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+1 - Thanks Ken. The word jQuerify reminded me that I created a bookmarklet to do this. I added my own answer that had the code I used. I knew I had done this before =). –  mrtsherman Sep 19 '11 at 16:57

I'm a rebel.

Solution: don't use jQuery. jQuery is a library to abstract the DOM inconcistencies across the browsers. Since you're in your own console, you don't need this kind of abstraction.

For your example:

$$('element').length

($$ is an alias to document.querySelectorAll in the console.)

For any other example: I'm sure I can find anything. Especially if you're using a modern browser (Chrome, FF, Safari, Opera).

Besides, knowing how the DOM works wouldn't hurt anyone, it would only increase your level of jQuery (yes, learning more about javascript makes you better at jQuery).

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3  
Thanks for the idea Florian. I agree that anyone using jQuery should also know javascript. Loading jQuery is a big time saver not just because it abstracts DOM inconsistencies. Its selector engine, sizzle, is far more powerful than any of the native javascript calls. Querying for something like $('div.className').children().hasClass('active').filter( function(index) { ... }); would be a nightmare in plain js. –  mrtsherman Apr 6 '12 at 22:08
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Do you mean document.querySelectorAll('div.className .active').filter(function(index) {})? :p –  Florian Margaine Apr 6 '12 at 22:29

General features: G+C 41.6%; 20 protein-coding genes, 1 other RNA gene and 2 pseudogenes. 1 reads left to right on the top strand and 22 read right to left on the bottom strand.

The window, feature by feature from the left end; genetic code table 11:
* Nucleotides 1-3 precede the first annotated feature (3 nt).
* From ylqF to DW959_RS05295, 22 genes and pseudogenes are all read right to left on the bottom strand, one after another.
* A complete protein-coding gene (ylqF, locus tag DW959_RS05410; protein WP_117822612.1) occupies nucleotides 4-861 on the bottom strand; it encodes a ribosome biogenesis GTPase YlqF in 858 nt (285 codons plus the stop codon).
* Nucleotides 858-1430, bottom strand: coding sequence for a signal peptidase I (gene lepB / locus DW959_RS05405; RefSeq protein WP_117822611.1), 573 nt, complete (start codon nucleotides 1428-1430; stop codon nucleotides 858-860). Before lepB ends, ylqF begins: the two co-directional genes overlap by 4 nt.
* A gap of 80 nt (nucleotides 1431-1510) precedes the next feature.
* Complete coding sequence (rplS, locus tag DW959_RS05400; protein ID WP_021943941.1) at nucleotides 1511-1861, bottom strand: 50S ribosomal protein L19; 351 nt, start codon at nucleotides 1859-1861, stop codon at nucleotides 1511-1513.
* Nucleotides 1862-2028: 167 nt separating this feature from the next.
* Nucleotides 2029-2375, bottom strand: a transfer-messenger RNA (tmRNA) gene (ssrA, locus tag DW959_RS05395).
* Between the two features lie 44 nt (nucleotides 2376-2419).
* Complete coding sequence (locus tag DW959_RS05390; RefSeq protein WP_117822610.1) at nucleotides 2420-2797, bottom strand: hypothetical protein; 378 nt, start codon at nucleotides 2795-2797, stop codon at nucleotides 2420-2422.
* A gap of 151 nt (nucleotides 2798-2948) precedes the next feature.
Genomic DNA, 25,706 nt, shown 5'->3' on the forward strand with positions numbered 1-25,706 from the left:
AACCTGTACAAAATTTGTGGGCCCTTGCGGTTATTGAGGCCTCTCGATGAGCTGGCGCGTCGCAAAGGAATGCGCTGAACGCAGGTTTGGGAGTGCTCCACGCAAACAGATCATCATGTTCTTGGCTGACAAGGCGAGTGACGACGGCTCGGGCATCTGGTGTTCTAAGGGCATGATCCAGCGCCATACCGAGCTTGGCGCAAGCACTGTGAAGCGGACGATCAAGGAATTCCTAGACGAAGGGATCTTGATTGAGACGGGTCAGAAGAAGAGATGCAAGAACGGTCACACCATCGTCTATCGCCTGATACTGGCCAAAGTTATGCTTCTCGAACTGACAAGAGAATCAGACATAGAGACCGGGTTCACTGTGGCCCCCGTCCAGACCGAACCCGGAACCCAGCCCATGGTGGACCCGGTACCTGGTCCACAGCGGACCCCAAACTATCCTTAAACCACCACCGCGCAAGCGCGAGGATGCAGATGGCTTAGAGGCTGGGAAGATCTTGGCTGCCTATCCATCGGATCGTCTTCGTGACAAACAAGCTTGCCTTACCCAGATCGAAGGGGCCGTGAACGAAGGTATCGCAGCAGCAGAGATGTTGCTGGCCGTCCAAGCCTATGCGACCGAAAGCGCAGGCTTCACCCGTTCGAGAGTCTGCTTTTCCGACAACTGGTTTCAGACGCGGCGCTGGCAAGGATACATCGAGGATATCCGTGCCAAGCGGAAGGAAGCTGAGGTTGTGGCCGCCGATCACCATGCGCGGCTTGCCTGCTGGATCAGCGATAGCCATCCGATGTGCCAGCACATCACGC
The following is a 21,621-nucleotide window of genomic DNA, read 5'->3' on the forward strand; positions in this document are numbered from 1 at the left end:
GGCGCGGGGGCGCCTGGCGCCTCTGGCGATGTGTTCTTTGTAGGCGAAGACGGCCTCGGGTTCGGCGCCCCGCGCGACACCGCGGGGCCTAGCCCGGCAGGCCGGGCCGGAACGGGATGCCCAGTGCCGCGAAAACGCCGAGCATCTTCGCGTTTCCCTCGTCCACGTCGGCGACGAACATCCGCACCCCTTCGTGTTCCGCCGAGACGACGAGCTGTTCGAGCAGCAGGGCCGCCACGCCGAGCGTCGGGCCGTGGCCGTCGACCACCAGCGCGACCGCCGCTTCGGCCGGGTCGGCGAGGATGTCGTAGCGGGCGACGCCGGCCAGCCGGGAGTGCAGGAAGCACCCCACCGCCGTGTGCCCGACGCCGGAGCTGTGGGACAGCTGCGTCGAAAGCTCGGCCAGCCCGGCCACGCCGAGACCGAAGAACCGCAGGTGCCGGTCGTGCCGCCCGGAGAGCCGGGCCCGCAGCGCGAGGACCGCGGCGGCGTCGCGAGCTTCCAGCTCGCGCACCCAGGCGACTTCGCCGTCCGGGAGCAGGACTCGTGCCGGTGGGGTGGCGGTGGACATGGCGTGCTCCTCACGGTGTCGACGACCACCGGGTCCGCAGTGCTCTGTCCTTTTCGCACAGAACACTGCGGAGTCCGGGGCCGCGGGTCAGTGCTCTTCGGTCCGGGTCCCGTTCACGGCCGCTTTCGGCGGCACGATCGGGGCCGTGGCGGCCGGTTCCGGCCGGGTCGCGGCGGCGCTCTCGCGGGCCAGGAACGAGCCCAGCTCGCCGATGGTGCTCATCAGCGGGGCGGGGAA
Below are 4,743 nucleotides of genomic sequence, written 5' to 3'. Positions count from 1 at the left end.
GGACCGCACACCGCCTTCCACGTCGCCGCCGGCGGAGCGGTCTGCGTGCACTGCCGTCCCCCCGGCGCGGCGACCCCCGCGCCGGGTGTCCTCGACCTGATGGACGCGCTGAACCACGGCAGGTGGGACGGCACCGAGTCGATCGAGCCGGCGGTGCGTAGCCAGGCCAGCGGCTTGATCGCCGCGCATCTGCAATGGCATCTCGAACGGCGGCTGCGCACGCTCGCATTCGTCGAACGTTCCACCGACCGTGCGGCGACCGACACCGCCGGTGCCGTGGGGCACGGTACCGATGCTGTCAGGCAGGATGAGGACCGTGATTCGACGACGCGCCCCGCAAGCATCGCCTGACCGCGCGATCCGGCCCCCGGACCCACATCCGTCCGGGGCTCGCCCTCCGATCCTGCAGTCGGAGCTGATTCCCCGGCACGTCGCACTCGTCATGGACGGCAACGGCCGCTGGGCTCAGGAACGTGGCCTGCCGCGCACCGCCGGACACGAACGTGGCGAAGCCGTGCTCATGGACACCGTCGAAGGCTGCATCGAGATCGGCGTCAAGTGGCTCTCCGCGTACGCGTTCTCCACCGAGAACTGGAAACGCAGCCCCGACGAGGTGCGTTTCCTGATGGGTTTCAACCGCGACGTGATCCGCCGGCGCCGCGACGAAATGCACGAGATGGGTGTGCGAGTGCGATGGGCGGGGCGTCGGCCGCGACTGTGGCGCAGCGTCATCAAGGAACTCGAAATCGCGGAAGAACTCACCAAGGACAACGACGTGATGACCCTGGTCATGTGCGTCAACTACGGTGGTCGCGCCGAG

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@FlorianMargaine [].slice.call( document.querySelectorAll('div.className .active') ).filter... but yeah the point stands: if you have modern browser dom is painless even without jQuery. :) –  Esailija Apr 6 '12 at 23:14
4  
You're not a rebel, it seems, instead, that you like to waste time typing more :) –  Anderson Fortaleza Mar 20 '13 at 12:00
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@DavidWest :1 is not a pseudo selector. Maybe you want :first-child? –  Florian Margaine Aug 15 '13 at 14:11

If you're looking to do this for a userscript, I wrote this: http://userscripts.org/scripts/show/123588

It'll let you include jQuery, plus UI and any plugins you'd like. I'm using it on a site that has 1.5.1 and no UI; this script gives me 1.7.1 instead, plus UI, and no conflicts in Chrome or FF. I've not tested Opera myself, but others have told me it's worked there for them as well, so this ought to be pretty well a complete cross-browser userscript solution, if that's what you need to do this for.

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If you want to use jQuery frequently from the console you can easily write a userscript. First, install Tampermonkey if you are on Chrome and Greasemonkey if you are on Firefox. Write a simple userscript with a use function like this:

var scripts = [];
function use(libname){
var src;
if(scripts.indexOf(libname)==-1){
switch(libname.toLowerCase()){  
case "jquery":
src = "//ajax.googleapis.com/ajax/libs/jquery/1.10.2/jquery.min.js";
break;
case "angularjs":
src = "//ajax.googleapis.com/ajax/libs/angularjs/1.0.7/angular.min.js";
break;
}
}else{
console.log("Library already in use.");
return;
}
if(src){
scripts.append(libname);
var script = document.createElement("script");
script.src = src;
document.body.appendChild(scr);
}else{
console.log("Invalid Library.");
return;
}
}
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FWIW, Firebug embeds the include special command, and jquery is aliased by default: https://getfirebug.com/wiki/index.php/Include

So in your case, you just have to type :

include("jquery");

Florent

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protected by jondavidjohn Jul 31 '13 at 21:22